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All around media ranging from movies to TV to comics is a passion.

At this point it's safe to say Comic Book Movies are the biggest genre in Hollywood. Ever since 2008, we have had a massive explosion of superheroes on the big screen more than ever before. Between Marvel Studios, Warner Bros, FOX, and Sony alone we get a whole bunch of comic book movies from different respective universes each year. In 2017 alone, we have had seven superhero movies starting with Logan all the way till Justice League. For a comic book fan, that's a dream. But what about the general audience?

Comic book movies have had an undeniable impact on cinema and Hollywood. If it has tights and a cape, it's a box office blockbuster. But that wasn't always the case, and it might not be the case in the future.

To think at the point we are at now, it all started in 1966 with Batman: The Movie based on the hit Adam West show. Ever since then, we have had dozens of comic book movies all across Marvel, DC, and more. When superhero movies were a once every few years thing, it became over five superhero movies each year. Those movies weren't the most successful in the past, as there were way more flops than gems like the 90's Captain America movie, Batman and Robin, Steel, The Punisher, Elektra, and many many more. Aside from X-Men 1 and 2 and Spider-Man 1 and 2, it wasn't until 2008 when Christopher Nolan released the second installment in his Batman trilogy The Dark Knight, and Marvel released the first installment in what would be the beginning of the Marvel Cinematic Universe with Iron Man when the true dawn of the superhero movie began. Marvel continued their shared universe with Thor and Captain America, and DC finished their Dark Knight trilogy only to start their own cinematic universe with 2013's Man of Steel. And it wasn't just these two, FOX kept going with X-Men, Sony had a whole new Spider-Man franchise with Andrew Garfield before they made a deal with Marvel to inculde Spider-Man in the MCU. It became a dream, seeing all those characters on screen every year. But where does it go from there?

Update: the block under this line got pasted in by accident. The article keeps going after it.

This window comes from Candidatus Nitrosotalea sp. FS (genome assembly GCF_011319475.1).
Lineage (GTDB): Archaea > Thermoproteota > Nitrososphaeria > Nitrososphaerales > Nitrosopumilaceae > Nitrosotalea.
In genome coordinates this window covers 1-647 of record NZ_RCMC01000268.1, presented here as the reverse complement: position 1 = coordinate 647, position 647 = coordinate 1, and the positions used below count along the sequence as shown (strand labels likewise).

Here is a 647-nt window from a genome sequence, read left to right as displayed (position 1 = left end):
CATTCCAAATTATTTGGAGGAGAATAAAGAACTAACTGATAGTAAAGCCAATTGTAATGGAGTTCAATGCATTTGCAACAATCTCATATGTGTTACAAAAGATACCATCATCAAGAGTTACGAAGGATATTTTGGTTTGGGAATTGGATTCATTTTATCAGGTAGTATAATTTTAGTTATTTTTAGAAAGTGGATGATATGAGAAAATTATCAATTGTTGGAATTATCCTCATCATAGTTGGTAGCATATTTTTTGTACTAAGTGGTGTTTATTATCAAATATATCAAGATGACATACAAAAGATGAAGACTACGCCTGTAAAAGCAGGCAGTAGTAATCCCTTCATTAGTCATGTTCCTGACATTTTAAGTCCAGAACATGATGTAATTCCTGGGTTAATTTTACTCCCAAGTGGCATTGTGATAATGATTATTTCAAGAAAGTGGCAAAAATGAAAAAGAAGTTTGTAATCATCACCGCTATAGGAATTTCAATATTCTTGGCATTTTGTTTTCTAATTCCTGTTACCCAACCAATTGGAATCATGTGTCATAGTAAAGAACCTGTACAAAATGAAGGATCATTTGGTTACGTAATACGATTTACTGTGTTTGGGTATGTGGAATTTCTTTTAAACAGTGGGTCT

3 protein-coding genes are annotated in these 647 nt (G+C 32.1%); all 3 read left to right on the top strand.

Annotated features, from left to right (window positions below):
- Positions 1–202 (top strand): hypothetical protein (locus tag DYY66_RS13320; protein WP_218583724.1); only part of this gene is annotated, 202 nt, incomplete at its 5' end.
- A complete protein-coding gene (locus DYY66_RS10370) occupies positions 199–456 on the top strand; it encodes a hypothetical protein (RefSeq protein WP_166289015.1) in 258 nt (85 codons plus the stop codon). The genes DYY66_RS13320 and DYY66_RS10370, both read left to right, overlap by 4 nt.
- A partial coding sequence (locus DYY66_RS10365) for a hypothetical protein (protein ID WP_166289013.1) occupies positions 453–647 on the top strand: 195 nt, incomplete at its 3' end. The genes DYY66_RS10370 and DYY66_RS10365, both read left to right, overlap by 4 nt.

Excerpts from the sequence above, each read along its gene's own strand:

Many liken the superhero genre to the Old West genre, movies that had an insane amount of installments but eventually faded away. Superhero fatigue is a term used by many now, with many more asking how it will end. But the truth is, it's complicated. It's not just a matter of when the general audience will be sick of seeing superheroes, because there's no sign of that anywhere these days with how much those movies are making at the box office. But it's more a matter of, when will the audience get sick of seeing the same thing over and over?

That's a better question, and a big sign of that is how much these genres are trying to figure out new ways to deliver those stories. The X-Men franchise was pretty one-note until Deadpool and Logan came along and completely changed the game. They were so different, and that's what made them successful. And yet again, it looks like FOX's New Mutants will take that route, having more of a horror setting. The MCU always finds new ways to change up the game, Ant-Man was more of a heist film, The Winter Soldier was more of political thriller. Then there's the DCEU, who's had a rough couple of years between the mixed reception of Batman V Superman and Suicide Squad, to the underwhelming performance of Justice League at the box office. The DCEU followed a more dark and gritty route with Man of Steel and Batman V Superman, then realized they needed to change it up and Wonder Woman was a glimmer of light and hope in the otherwise dark universe. They took a different route with Justice League as well, opting for more humor and a lighter tone. But where does it go from there?

The answer is simple, unless the films find new ways to be creative and different and bold, the audience will eventually get bored with it and say no to superheroes all together. Like the somewhat dead Western genre, it will keep going downhill as long as it's not trying to find innovate ways to go up the hill. We have been seeing Batman and Superman on the big screen since the 60's and 70's, but the difference is how different they are. You look at Adam West's work and Ben Affleck now and they are completely different. Same with Christopher Reeve and the current Henry Cavill. And we will never stop seeing those two heroes on the big screen. Same with superheroes in general, even if we do get franchise fatigue, they will not suddenly stop. In the midst of the Western fatigue, we had stars like Django Unchained. So a franchise will never simply stop for good, it just has to keep us interested enough in it.

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